Roof Depot sale ‘done deal,’ neighborhood organizers say
Leaders in the East Phillips neighborhood in Minneapolis say their long-fought-for plan to buy the former Roof Depot site to turn it into a community-run urban farm and affordable housing complex is a “done deal.”
Millions of dollars still need to be paid to the City of Minneapolis before the property sale can go through, but the remaining transactions are largely a formality, according to Chairman and Executive Director Dean Dovolis of organizing group East Phillips Neighborhood Institute (EPNI) and former Minnesota Representative and long-time East Phillips resident Karen Clark.
Clark — who represented the neighborhood from the Minnesota Capitol when the debate over the future of the site began about a decade ago — was “thrilled” and “grateful too” for the completion of a grassroots community fundraiser. EPNI pulled together $3.7 million to put toward buying the property.
“It just shows, I think, that democracy can work, that people can organize and stand up, and win in some cases,” she said on Sunday.
“This really is a big deal,” agreed Dovolis.
“The community is going to determine the future of this, and they’re going to own it. And that’s so much different than all previous developments that have occurred.”
Making the deadline to raise $3.7 million marked a big hurdle cleared for EPNI on Thursday, but it’s not the finish line.
Organizers need another $7.7 million from the Minnesota Legislature, $2 million of which the City of Minneapolis said was due in July. The remaining $5.7 million is expected to get approval during the 2024 legislative session.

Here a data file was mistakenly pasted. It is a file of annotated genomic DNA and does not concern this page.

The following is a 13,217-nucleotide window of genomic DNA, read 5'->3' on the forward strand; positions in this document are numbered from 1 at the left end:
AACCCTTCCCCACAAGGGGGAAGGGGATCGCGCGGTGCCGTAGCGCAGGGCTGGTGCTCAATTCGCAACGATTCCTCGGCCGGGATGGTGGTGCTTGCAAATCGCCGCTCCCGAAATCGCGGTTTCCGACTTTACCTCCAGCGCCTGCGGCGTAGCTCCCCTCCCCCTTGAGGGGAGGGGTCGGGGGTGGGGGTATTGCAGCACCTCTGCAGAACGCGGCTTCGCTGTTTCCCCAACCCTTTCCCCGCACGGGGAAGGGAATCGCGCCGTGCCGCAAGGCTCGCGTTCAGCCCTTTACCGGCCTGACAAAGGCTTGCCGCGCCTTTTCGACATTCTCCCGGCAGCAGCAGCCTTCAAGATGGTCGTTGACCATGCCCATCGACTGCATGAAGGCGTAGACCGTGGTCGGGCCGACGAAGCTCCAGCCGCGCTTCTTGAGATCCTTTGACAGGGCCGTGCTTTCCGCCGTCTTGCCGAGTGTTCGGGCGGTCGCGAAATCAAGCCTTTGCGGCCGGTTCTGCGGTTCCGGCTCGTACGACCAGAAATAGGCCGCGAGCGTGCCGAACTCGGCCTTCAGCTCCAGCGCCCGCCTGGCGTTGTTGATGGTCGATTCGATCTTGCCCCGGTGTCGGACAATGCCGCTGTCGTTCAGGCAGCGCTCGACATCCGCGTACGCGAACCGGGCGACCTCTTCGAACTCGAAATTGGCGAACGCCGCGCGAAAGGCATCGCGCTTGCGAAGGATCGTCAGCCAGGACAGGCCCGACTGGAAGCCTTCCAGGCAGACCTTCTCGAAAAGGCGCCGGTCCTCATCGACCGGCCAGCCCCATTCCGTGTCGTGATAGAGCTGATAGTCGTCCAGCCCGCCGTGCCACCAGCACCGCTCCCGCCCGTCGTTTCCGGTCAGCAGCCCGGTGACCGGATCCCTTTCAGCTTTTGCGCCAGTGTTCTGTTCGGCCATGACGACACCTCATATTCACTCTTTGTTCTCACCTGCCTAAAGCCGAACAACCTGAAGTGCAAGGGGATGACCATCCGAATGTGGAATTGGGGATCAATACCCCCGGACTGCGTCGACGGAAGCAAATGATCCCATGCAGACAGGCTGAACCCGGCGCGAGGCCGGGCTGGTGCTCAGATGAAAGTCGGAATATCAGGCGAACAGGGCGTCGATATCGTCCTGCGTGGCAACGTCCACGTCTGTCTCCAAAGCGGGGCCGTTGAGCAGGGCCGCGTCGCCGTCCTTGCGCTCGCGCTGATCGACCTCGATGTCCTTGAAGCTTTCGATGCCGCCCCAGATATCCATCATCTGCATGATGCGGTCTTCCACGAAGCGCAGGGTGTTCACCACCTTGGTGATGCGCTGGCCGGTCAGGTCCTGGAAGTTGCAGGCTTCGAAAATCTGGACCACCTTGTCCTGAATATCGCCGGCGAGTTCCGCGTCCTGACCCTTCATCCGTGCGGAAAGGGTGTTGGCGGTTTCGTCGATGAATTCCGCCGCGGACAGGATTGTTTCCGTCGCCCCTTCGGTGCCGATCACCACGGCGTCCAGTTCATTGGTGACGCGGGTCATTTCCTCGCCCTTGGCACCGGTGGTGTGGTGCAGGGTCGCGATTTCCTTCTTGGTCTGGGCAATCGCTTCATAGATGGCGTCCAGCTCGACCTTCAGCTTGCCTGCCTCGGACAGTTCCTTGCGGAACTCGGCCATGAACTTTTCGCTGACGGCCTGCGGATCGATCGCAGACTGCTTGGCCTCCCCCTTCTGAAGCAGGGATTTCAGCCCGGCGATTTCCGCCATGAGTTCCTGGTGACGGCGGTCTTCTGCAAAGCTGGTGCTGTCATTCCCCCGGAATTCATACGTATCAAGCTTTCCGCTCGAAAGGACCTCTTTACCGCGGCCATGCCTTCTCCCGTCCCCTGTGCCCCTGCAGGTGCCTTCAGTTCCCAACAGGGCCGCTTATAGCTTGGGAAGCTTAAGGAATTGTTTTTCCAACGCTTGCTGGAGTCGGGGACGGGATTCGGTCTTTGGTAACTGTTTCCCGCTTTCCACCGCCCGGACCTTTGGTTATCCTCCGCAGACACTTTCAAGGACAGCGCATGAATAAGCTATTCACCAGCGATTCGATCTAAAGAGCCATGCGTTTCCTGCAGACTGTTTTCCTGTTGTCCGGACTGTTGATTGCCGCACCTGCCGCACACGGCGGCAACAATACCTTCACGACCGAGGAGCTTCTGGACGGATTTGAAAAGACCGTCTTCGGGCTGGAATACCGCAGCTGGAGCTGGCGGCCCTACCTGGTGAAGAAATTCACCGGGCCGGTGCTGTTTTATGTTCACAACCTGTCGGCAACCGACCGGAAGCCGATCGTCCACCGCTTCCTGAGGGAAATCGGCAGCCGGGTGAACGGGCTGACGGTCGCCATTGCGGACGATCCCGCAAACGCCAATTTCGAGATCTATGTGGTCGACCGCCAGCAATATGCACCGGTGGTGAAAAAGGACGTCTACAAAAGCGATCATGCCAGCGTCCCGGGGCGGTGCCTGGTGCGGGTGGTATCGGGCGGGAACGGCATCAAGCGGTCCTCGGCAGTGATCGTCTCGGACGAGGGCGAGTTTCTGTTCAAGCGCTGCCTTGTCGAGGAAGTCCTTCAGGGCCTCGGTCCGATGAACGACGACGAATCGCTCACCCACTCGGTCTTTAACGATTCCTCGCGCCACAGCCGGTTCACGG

“It’s a promise from the Legislature, they appropriated it. They’re good for their word,” Clark said.
Asked ‘how much of a done deal the remaining funds are,’ Dovolis added, “That’s done.”
“Now, obviously it has to get approved by the Legislature,” he continued. “But I met with [Rep.] Jamie Long (DFL – Minneapolis). He said, ‘You’ll have this reserved. You have the promise’… They wanted to make sure we made our allocation, or came up with our money, and then the state will finish their promise in the next session.”
While they wait for funding to be finalized, Dovolis said it’s still “full steam ahead” for EPNI.
Site planning and more fundraising are underway to turn the old depot into an urban farm and affordable housing complex, a roughly $100 million project, according to Dovolis.
“And it’s going to serve the neighborhood,” Clark added. “There’s going to be good jobs created, in addition to cleaning up and preventing more environmental pollution.”
“This is really set to become a national model,” Dovolis concluded. “So we’re here to help. We’re here to really get it built and really change the future of this neighborhood.”
Dovolis said EPNI plans to have everything in place to begin construction as soon as the sale is finalized, which is expected in June 2024.